Jefferson Memorial at dawn this morning during the
D.C. Cherry Blossom Festival
The bloom of the Japanese cherry trees in Washington, D.C. is at its peak, so Renee and I went over to the Tidal Basin at dawn this morning to watch the sun come up behind the Jefferson Memorial. We got some nice photos.
I was surprised at how popular the Tidal Basin was at 6 a.m. During the Cherry Blossom Festival, D.C. has turned Ohio Drive SW into a one-way street going north, with parking available on the west side along the Potomac. By sunrise at 6:47 a.m., there almost wasn’t a parking spot left. There was a plethora of photographers lined up along the Tidal Basin walking path, all prepared with their tripods and telephotos. Renee set up her tripod near one tree, while I roamed around shooting hand-held, which made for a lot of blurry photos in the pre-dawn twilight. I shot at ISO 800 initially, then switched to ISO 200 in the hopes that it would let me blow-up the photos extra-large without as much graininess. Still, I was shooting at 1/30 of a second and slower for a lot of the early photos. That’s what I like about shooting digital: I deleted about 60% of my photos with no thought to all the “film” I wasted.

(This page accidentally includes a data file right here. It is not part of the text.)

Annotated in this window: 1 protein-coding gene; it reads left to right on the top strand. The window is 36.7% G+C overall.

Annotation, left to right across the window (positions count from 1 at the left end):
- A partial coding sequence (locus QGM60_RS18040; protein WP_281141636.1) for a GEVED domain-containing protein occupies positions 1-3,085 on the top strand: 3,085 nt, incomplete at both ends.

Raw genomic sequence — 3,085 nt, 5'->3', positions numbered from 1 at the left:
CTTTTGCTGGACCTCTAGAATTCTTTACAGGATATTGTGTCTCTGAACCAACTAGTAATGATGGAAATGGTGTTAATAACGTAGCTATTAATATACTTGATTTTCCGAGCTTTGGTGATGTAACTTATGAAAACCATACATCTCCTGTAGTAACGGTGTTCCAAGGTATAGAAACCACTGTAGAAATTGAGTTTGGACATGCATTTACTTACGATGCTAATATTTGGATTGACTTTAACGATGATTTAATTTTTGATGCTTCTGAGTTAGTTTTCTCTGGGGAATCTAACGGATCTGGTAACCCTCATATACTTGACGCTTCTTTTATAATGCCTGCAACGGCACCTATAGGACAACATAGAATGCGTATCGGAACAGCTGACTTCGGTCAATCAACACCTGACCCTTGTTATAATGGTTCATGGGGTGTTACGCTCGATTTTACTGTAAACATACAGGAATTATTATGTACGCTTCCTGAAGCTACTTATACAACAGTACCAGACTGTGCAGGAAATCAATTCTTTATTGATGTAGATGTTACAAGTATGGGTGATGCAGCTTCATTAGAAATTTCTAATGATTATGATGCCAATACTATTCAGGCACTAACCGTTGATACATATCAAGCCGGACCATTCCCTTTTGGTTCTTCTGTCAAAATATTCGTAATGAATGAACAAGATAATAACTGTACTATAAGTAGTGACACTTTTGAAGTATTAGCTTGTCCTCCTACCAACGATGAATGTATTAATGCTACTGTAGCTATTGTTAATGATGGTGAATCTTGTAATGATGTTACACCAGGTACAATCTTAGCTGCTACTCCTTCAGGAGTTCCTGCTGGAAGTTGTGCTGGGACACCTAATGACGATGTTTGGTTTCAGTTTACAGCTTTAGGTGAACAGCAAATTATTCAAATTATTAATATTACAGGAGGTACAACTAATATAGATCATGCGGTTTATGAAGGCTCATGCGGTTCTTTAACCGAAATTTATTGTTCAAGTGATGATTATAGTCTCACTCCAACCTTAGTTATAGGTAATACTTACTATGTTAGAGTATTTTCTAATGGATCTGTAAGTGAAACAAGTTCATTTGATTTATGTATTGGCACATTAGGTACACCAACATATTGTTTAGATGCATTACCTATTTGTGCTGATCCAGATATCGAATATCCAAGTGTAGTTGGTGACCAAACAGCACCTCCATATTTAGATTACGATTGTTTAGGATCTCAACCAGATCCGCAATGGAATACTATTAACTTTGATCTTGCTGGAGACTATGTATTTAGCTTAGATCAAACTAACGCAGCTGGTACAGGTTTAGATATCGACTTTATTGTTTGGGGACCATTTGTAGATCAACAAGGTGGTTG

Visiting the Tidal Basin before dawn to enjoy the cherry blossoms was a good idea. The area around the basin was packed a couple of hours later, with the usual gridlock traffic on Independence Avenue SW and the Memorial Bridge entering the district from Virginia. If you’re in D.C. and plan to visit the cherry blossoms on Sunday, definitely arrive early. I saw a lot of cars idling along the Memorial Bridge, slowly crawling toward D.C. — and probably not finding a close space to park.
Framing Thomas Jefferson through the cherry blossoms
I uploaded several of my photos from today and from last weekend to Picasa Web Albums.
Some cherry tree facts: There are 1,678 cherry trees around the Tidal Basin, with more surrounding neighboring roads and parks. Trees originally were planted around the Tidal Basin in 1912 as a gift of friendship from the people of Japan. About 400 of the present trees were propagated from the original 1912 trees. The health of the trees often suffers as a result of their beauty. The crowds who visit the area often tromp around the base of the trees, compacting the soil. The drainage in the area could use some improvement, too, as you’ll notice when you have to walk around some of the flooded areas along the Tidal Basin path — forcing you to compact the soil even more around those trees. New trees need to be planted regularly to replace the suffering ones, which is probably one reason none of the trees you see there are ancient.
If you are interested in planting a Yoshino cherry tree at your home like the ones along the Tidal Basin, the non-profit American Forests sells them online. My “green” plug for the planet.